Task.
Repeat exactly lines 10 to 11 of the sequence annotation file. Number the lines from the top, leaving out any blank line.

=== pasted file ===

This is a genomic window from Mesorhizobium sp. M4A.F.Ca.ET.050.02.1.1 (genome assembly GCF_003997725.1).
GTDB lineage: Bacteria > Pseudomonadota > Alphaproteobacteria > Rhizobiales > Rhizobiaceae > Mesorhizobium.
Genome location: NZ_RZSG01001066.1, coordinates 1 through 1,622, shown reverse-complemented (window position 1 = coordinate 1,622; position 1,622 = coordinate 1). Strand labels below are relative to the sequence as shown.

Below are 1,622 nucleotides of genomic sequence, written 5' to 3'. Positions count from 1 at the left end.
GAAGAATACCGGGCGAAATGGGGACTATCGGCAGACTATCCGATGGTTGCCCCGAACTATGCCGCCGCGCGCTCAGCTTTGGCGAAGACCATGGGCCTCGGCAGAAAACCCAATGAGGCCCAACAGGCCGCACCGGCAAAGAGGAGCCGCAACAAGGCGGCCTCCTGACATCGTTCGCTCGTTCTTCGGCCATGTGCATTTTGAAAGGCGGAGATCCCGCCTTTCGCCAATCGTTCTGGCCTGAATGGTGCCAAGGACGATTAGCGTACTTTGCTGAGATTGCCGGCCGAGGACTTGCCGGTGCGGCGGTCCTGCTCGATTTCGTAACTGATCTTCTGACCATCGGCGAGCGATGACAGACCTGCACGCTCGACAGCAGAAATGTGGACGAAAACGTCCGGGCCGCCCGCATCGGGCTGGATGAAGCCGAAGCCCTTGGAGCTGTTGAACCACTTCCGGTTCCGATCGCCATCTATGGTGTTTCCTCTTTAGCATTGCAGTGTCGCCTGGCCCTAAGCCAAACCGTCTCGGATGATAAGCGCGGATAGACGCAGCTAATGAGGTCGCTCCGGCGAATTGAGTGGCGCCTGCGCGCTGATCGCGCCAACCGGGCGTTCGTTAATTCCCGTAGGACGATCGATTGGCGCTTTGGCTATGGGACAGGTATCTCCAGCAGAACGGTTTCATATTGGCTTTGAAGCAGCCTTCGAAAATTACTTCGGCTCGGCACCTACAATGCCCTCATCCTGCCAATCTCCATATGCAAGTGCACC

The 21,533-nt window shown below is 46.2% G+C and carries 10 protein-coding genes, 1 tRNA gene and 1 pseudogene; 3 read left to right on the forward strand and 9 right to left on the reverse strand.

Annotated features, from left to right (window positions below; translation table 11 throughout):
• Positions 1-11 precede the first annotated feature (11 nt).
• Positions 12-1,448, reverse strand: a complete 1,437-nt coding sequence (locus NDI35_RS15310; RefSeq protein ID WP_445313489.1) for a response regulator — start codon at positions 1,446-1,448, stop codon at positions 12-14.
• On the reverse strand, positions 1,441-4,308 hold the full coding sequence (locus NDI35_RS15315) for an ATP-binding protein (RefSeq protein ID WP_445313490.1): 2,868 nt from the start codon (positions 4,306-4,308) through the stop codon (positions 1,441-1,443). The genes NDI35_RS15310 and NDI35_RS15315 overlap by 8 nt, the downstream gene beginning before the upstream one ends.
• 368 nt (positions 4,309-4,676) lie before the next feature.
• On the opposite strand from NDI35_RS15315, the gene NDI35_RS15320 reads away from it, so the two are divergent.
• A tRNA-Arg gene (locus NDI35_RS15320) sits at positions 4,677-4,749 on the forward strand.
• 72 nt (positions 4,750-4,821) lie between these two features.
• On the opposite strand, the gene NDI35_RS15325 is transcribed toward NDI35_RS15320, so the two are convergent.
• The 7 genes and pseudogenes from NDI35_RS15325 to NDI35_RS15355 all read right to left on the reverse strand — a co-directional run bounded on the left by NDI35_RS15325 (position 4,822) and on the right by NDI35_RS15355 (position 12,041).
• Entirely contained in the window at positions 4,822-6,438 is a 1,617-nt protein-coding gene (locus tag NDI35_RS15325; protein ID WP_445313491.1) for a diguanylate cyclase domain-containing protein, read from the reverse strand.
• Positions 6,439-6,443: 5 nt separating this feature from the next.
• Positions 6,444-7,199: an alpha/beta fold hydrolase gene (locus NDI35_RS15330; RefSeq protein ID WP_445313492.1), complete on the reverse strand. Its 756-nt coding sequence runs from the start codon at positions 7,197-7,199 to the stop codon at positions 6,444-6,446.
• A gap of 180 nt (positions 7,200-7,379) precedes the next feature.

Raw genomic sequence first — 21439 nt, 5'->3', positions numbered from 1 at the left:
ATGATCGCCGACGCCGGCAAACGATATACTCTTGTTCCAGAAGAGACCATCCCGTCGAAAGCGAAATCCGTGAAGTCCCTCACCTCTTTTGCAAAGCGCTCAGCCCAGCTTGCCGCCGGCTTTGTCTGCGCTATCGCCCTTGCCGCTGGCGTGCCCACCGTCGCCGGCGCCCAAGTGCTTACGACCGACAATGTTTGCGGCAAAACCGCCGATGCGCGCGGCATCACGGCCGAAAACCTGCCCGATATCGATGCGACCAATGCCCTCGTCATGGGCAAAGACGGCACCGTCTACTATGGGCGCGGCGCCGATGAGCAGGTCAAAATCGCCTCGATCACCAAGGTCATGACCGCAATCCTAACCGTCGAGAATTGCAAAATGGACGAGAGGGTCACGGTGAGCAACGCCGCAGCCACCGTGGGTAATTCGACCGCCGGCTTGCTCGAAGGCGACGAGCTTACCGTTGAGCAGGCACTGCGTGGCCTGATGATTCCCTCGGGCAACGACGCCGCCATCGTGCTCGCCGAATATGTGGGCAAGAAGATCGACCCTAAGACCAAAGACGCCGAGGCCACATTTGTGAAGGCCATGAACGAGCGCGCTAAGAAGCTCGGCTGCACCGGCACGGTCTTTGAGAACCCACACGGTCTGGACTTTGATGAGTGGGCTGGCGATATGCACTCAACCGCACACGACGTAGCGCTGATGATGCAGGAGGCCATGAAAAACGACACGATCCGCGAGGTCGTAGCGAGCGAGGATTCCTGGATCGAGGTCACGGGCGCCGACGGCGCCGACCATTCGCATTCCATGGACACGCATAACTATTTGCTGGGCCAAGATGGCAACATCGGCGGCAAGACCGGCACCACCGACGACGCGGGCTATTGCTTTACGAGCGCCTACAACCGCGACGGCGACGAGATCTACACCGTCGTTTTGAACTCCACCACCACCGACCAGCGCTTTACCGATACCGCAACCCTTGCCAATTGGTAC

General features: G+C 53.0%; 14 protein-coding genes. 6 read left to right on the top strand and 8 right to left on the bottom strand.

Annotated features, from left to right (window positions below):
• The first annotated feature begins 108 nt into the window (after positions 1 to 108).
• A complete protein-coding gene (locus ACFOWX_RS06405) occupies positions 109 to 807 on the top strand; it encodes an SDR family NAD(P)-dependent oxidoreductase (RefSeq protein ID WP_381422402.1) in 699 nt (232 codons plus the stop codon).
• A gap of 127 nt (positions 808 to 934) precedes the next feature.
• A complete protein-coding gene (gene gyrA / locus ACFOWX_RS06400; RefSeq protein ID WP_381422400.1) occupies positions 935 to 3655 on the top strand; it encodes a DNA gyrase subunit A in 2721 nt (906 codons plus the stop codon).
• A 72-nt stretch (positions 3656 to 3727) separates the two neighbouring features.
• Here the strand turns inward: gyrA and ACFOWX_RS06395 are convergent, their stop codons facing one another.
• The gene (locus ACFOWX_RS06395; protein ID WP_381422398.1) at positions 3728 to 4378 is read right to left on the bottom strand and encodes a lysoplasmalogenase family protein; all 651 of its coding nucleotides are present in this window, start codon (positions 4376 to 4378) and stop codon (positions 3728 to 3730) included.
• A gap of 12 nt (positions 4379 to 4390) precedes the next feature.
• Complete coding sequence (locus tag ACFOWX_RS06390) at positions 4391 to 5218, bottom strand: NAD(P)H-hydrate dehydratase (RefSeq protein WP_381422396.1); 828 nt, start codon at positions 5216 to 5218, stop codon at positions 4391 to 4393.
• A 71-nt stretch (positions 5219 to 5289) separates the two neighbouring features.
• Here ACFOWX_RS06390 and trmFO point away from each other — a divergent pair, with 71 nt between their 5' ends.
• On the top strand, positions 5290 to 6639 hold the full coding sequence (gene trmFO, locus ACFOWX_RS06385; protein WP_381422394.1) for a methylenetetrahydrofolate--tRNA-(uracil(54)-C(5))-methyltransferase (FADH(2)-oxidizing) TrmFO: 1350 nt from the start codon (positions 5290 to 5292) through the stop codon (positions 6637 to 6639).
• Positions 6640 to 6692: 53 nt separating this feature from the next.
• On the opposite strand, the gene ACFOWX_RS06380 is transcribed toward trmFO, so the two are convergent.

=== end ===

• On the reverse strand, positions 1,441-4,308 hold the full coding sequence (locus NDI35_RS15315) for an ATP-binding protein (RefSeq protein ID WP_445313490.1): 2,868 nt from the start codon (positions 4,306-4,308) through the stop codon (positions 1,441-1,443). The genes NDI35_RS15310 and NDI35_RS15315 overlap by 8 nt, the downstream gene beginning before the upstream one ends.
• 368 nt (positions 4,309-4,676) lie before the next feature.